Liberal MPs Call for 5% Netflix, Broadband Tax to Support Failing State Media
A Liberal-dominated committee will be calling for a 5-per-cent tax on broadband Internet services to fund Canada’s media industries, which are struggling to adapt to technological changes and evolving consumer habits, sources said.
More and more Canadians are turning away from state broadcasters like the CBC as the stories are often viewed as one-sided and systematically emphasizing one particular point of view in a way that contravenes the standards of professional journalism.
For example, many Canadians on social media feel that the CBC will go out of its way to not report crimes committed by refugees as it does not fit with the Prime Ministers political agenda. These are the kind of problems that are created when a media outlet is supported with government funds.
Any given day in Canada's state funded media, we will see more stories about Justin Trudeau's selfies and chance encounters that just happened to be caught by professional photographers than we will actual news.
A look at First Nation stories will often only show 'doom & gloom' scenarios and seemingly ignore all the positive. Other examples would be Liberal motions and bills such as M-103, Bill89 and C-16. Polls and research have shown that Canadians overwhelmingly oppose these but you wouldn't know that if you are a reader of state media because they need their funding.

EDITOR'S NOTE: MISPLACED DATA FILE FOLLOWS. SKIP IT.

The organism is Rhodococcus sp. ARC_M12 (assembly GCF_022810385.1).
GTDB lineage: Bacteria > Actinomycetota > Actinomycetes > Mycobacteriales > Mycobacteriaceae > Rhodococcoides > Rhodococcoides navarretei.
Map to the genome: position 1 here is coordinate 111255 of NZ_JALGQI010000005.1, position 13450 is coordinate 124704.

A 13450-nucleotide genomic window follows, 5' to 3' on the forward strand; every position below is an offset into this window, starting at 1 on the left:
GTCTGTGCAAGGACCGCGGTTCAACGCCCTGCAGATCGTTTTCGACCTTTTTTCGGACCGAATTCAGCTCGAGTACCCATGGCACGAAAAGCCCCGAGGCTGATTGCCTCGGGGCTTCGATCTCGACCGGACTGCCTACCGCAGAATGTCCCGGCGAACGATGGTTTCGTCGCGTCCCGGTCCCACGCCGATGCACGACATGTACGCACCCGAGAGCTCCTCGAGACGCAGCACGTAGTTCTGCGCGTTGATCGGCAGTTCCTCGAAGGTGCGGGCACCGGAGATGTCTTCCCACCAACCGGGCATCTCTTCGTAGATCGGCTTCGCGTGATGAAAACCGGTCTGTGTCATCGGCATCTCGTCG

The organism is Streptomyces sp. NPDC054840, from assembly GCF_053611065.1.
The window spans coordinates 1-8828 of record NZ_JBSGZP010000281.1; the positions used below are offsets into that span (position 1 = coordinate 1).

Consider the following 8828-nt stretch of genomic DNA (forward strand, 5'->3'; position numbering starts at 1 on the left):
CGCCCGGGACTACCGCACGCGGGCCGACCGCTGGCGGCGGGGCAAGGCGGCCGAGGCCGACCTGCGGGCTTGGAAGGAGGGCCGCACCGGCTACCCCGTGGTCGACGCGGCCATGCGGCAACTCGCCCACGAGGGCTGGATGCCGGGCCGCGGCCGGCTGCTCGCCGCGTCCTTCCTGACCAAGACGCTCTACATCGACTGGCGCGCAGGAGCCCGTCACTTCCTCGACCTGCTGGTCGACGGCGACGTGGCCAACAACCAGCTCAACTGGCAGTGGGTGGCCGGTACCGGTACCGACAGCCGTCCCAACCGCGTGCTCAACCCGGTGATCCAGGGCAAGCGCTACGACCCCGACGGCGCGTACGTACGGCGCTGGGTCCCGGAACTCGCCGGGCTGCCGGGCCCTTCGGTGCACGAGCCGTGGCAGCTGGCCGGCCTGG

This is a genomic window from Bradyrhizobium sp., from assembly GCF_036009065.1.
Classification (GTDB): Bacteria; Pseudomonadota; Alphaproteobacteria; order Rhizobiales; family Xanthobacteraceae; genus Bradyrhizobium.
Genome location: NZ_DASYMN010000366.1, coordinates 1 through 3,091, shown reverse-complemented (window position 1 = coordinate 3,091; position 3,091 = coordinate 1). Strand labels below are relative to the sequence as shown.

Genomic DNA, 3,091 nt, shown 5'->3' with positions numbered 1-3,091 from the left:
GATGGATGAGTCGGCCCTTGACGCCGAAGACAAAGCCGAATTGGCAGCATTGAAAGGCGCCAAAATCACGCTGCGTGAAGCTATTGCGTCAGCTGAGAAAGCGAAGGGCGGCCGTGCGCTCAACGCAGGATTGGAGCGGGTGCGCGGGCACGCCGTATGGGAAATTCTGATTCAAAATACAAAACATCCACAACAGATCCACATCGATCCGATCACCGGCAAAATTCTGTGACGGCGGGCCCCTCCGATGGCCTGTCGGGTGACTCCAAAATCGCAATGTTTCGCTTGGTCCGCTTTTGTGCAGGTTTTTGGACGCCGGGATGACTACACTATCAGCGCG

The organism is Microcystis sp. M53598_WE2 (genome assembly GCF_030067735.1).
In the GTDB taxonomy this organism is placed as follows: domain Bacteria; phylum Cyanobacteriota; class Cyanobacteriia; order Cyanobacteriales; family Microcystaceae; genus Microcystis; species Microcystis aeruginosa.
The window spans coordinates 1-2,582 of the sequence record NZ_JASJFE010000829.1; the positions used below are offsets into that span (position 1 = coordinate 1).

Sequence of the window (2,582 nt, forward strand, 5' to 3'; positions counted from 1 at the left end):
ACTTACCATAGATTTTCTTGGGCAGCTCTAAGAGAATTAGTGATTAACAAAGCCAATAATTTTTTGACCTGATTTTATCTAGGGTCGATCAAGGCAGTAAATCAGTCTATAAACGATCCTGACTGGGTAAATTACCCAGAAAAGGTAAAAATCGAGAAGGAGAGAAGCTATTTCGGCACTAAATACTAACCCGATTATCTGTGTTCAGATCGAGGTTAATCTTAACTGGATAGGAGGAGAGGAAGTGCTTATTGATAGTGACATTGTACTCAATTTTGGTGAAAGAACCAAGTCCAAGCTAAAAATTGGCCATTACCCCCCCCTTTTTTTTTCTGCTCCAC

Journalists at Canadian publications are not to blame for the bias. Stories that they bring that do not reflect the particular viewpoints are often shot down before they have a chance to be published.
According to the Globe and Mail, sources said MPs of all stripes acknowledged the shaky state of the industry, including the decline in local news coverage in communities across Canada. However, they disagreed on the solutions to the problems, with the Conservatives refusing to sign on to the majority report, sources said.
The Liberal proposal for a new levy would build on the current 5-per-cent charge on cable and satellite TV bills across the country, sources said.
Liberal MP Hedy Fry, who is the chair of the Heritage committee, refused to comment on the content of the report on Wednesday, stating only that it will be “interesting.”
Heritage Minister Mélanie Joly has launched a review of Canada’s cultural policies and programs, stating that everything was on the table. She is expected to lay out her vision for an overhaul of the government’s laws and programs in a major speech in September.
She has already carried out pan-Canadian consultations on the state of the industry, but is expected to consider the Heritage committee’s report as she develops her response to the crisis in the media industry.
The Liberal government has previously spoken out against a “Netflix tax” that would force the streaming service to contribute to the CMF. However, the government is facing widespread pressure to start charging sales taxes on services such as Netflix and iTunes, to level the playing field with Canadian-based services.
Canadians are not stupid people. They are turning away from state media and getting real and unbiased news from alternative sources. Extra money to non-competitive broadcasters will not change that. It is up to the state broadcasters to push back and report real news with real facts and not pick sides and people will turn back to them.